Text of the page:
“Coherent patient narratives are multifaceted, with several characteristics making them engaging and meaningful. As storied expressions that reflect rich experiences, patient narratives convey emotions, provide the logic or an explanation underlying a perspective, express relational information, and capture naturalistic experiences.”
“Patient narratives also often have strong face validity because they portray experiences in a more holistic, engaging, and memorable manner than do quantitative survey measures.”
The Agency for Healthcare Research and Quality (AHRQ), the federal agency that provides the HCAHPS survey, has identified the need to enhance the data acquired with a patient survey instrument.
At the time of writing a narrative version of a survey to measure physician practice performance is in the beta testing stage. The CAHPS® Narrative Elicitation Protocol  is a set of open-ended questions that prompt survey respondents to provide a clear and comprehensive story about their experience with a health care provider.
“Patients’ stories about their experiences with healthcare are an important complement to the information derived from closed ended questions in the CAHPS Clinician & Group Survey and other CAHPS surveys. Reading what patients say can help doctors and their staff better understand what is happening when their patients seek and receive care and what they can do to provide a better experience.”
This research points to the value of obtaining patient feedback in a narrative format.
The key findings cited in the AHA report highlight the need to obtain timely and more complete data to “gain more clarity from the patient’s perspective” regarding their hospital stay.
Gaining clarity from the patient’s perspective
A leader in hospital cost savings strategies, VIE Healthcare has developed an innovative tool to meet that objective, prior to patient discharge.
The iSUGEZT app can be provided to patients and families upon admission, to be used throughout the patient journey. The ability to offer suggestions, praise staff members, and voice concerns in free text format has the potential to transform hospital leadership.
iSUGEZT demonstrates to patients and their families that the hospital values their opinions and will respond proactively to suggestions, taking steps to improve the patient experience based on their feedback.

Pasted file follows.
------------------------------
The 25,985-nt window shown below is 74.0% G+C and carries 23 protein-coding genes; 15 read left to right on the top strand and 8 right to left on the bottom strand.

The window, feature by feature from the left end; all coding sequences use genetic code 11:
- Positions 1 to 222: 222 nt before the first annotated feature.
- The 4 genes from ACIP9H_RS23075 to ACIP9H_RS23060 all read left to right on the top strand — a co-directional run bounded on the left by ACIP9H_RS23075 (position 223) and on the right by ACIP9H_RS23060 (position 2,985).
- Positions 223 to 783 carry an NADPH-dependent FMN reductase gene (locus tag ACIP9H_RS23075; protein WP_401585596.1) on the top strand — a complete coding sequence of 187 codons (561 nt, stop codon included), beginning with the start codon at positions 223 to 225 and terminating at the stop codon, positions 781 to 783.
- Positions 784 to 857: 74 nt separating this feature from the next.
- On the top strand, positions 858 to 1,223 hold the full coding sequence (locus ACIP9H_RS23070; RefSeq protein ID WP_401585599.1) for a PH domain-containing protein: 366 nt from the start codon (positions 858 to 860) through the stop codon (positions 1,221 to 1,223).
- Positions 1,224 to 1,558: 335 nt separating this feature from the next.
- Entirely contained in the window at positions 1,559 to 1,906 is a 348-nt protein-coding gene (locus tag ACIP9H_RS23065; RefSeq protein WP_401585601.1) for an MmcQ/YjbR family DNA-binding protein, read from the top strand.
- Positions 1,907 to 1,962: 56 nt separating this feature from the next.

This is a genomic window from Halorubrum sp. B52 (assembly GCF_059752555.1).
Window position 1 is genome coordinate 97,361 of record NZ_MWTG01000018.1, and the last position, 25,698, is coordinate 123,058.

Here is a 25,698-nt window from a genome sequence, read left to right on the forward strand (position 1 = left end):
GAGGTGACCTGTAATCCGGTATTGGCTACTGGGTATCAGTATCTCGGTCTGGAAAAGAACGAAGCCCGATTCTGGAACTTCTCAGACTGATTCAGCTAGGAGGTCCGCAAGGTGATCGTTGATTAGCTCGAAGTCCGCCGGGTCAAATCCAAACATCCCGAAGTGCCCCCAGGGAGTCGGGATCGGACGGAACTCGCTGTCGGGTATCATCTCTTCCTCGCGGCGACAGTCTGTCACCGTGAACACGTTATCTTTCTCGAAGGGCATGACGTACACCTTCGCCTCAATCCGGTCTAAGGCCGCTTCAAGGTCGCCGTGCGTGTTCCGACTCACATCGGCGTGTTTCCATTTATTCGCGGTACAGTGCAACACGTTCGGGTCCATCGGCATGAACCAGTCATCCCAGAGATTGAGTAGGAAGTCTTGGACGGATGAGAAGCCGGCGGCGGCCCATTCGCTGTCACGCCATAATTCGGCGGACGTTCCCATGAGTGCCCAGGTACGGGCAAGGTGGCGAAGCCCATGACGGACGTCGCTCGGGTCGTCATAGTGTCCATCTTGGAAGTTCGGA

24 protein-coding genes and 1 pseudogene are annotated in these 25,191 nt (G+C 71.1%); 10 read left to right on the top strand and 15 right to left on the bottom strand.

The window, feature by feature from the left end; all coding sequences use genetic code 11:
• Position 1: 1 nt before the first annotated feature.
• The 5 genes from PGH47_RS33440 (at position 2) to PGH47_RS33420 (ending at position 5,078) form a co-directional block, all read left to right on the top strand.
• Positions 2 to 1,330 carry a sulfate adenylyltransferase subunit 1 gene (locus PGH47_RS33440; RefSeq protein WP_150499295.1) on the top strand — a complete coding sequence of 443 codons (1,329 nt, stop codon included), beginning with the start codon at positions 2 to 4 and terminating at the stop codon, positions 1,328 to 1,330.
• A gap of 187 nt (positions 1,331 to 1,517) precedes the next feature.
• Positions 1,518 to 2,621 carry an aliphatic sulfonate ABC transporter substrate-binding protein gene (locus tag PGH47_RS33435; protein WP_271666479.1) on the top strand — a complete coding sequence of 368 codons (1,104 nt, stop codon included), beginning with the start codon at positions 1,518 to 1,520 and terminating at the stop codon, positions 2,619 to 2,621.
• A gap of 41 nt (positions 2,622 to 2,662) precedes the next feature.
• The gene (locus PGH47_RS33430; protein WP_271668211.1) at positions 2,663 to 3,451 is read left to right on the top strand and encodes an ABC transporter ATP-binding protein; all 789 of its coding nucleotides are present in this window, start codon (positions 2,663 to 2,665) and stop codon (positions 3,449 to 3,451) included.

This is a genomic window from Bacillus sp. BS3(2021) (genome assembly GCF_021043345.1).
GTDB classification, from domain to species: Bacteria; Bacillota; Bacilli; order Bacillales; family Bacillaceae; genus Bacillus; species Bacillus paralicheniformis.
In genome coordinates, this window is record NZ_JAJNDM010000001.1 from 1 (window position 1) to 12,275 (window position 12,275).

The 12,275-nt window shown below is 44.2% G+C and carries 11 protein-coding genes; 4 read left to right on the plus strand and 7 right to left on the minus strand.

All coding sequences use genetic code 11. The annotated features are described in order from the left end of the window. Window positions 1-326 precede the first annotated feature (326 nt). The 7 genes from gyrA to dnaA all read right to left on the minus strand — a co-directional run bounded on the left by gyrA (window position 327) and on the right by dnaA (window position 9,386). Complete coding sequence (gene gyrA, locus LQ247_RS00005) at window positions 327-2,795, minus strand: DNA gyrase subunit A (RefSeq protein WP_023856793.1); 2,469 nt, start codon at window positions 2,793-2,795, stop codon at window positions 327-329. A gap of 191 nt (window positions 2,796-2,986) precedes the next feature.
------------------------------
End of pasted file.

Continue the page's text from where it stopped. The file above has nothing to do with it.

iSUGEZT provides a straightforward way for hospital leadership to share vital information and details with management and frontline staff.
iSUGEZT tells the patient story prior to discharge and prior to patients receiving the HCAHPS survey. It enables the patient narrative to provide greater insight into the patient experience in your hospital in real-time.
 Modernizing the HCAHPS Survey: Recommendation from Patient Experience Leaders; 2019. Accessed online at: https://www.aha.org/system/files/media/file/2019/07/FAH-White-Paper-Report-v18-FINAL.pdf
 Benjamin L. Ranard, Rachel M. Werner, Tadas Antanavicius, H. Andrew Schwartz, Robert J. Smith, Zachary F. Meisel, David A. Asch, Lyle H. Ungar, Raina M. Merchant; Health Aff (Millwood). 2016 April 1; 35(4): 697–705. doi:10.1377/hlthaff.2015.1030.
 Huppertz JW, Smith R. The value of patients’ handwritten comments on HCAHPS surveys. J Healthc Manag. 2014; 59(1):31–47.
 Finucane, Melissa L.; Martino, Steven C.; Parker, Andrew M.; Schlesinger, Mark; Grob, Rachel; Cerully, Jennifer L.; Rybowski, Lise; and Shaller, Dale (2018) “A framework for conceptualizing how narratives from health-care consumers might improve or impede the use of information about provider quality,” Patient Experience Journal: Vol. 5 : Iss. 1, Article 5. Accessed online at: https://pxjournal.org/journal/vol5/iss1/5
 AHRQ- CAHPS Patient Narrative Elicitation Protocol Document. No. 2315. Last reviewed February 2019. Agency for Healthcare Research and Quality, Rockville, MD. Accessed online at: https://www.ahrq.gov/cahps/surveys-guidance/item-sets/elicitation/index.html